Sunday, October 14, 2012

An Arab Spring in Argentina

Perhaps, it is good that the Arab Spring protests have ended for a while, but in many regards they haven't, they are ongoing. It's as if it is a wildfire which has been put out, but it's still smoldering waiting for the next breeze to come along. Where will it flare up next time? Currently, it appears that Syria is in serious territory, and the Assad regime may eventually fall meanwhile, until it does things are totally chaotic, society has crumbled, and the civilization is being destroyed. That's the worst scenario of an Arab Spring gone bad, I'd say.

What other nations may fall during the next Solar Storm X-Flare like flare-up? Well, we might see a problem in Jordan, as the demonstrations are getting larger, and there is more discontent this time. Last time Jordan had let go some of the top people in its government to appease the masses, but back then the demonstrations were quite a bit smaller, today they're incredibly large. When the weather gets better and the springtime comes it will be hard to contain all that animosity.

Of course, Jordan is not alone, there are other nations in the Middle East and on the African continent that also look ripe for their own Arab Spring, perhaps even a rekindling by the masses who are not happy with what happened in the last Arab Spring riots and protests, some would call them revolutions. We have turbulent times ahead and speaking of other continents, how about in South America?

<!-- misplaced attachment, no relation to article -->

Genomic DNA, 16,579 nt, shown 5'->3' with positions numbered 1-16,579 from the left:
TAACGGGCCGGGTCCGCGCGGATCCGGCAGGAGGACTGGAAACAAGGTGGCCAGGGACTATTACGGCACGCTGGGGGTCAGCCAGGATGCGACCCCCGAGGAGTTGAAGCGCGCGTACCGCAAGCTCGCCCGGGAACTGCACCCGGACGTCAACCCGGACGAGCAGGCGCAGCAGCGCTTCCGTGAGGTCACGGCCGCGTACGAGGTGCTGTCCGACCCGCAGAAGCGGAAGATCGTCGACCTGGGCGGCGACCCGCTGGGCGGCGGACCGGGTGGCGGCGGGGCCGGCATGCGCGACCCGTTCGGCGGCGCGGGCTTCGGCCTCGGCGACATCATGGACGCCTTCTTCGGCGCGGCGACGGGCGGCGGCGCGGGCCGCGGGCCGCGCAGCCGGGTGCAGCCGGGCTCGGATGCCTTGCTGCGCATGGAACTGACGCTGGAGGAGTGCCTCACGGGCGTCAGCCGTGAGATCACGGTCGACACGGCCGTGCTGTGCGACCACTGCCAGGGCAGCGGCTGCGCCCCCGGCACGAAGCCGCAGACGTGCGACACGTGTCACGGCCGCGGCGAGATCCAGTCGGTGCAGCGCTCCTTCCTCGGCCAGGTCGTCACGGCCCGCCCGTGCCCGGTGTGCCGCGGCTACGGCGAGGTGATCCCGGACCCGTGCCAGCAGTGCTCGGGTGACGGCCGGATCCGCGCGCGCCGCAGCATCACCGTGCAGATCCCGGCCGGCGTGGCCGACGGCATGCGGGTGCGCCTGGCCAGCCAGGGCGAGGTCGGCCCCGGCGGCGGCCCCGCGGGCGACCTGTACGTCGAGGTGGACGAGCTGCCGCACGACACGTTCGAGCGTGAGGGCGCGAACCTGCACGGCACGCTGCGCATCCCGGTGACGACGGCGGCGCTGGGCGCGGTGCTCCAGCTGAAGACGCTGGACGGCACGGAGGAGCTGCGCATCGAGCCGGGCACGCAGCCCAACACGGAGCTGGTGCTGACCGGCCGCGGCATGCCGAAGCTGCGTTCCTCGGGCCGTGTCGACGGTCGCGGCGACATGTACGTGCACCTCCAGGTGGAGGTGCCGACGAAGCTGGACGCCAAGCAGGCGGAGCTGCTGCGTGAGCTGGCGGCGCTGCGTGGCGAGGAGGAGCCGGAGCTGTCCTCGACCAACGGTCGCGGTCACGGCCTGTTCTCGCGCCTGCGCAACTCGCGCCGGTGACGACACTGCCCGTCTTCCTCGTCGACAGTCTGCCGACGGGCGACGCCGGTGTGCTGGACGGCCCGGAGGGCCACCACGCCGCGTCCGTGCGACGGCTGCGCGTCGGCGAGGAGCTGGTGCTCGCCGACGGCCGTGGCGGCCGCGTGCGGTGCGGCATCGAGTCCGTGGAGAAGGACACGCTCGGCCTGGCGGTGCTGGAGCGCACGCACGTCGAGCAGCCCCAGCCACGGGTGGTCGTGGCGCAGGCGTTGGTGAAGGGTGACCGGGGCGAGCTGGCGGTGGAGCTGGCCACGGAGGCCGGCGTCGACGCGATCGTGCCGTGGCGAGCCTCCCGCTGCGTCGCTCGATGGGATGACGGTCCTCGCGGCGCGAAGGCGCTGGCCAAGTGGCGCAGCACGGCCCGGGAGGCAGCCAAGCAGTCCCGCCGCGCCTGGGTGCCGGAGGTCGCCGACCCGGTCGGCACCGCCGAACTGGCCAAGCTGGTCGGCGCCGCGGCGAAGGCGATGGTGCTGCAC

It seems as if the socialist government of Argentina has run its course as well. They've run out of money, and can't deliver on all the promises they made. There were two interesting pieces in the Wall Street Journal recently about Argentina's growing economic challenges;

1.) An editorial titled; "Argentina Runs Out of Other People's Money," by Mary Anastasia, November 19, 2012.
2.) An article titled; "Argentina Battled by Labor Unrest," by Ken Parks, November 21, 2012.

The first piece noted the largest demonstration since 1983 in Buenos Aires, and the second showed the on-going protests with pictures of civil unrest and fires with the situation quite out of control, similar to those in Greece, Spain, Portugal, and Italy. The rioters were union members and very anti-Kirchner (the President there).

Are we about to see the equivalent of the Arab Spring in Argentina? And if so what will they call it? Will they call it an Argentina Spring, because more than just a leak has sprung in Argentina's economy. The dam has burst, and socialism has run its course, as it always does. Just as it is now also running its course in Italy, Spain, Portugal, and Greece.

It looks as if the humans on planet Earth are not all that happy, and many of them have learned that protests and riots are one way to get their voices heard and toppling their governments - "just don't bring that spring here," I was thinking to myself while doing research to write this article.

Will these masses of people destroy their own civilization and society in the process of trying to overturn their governments, and demand either democracy, or more services from the government - perhaps some of both? Time will tell, and 2013 will be in interesting year around the globe. Stay tuned. Please consider all this and think on it.

No comments:

Post a Comment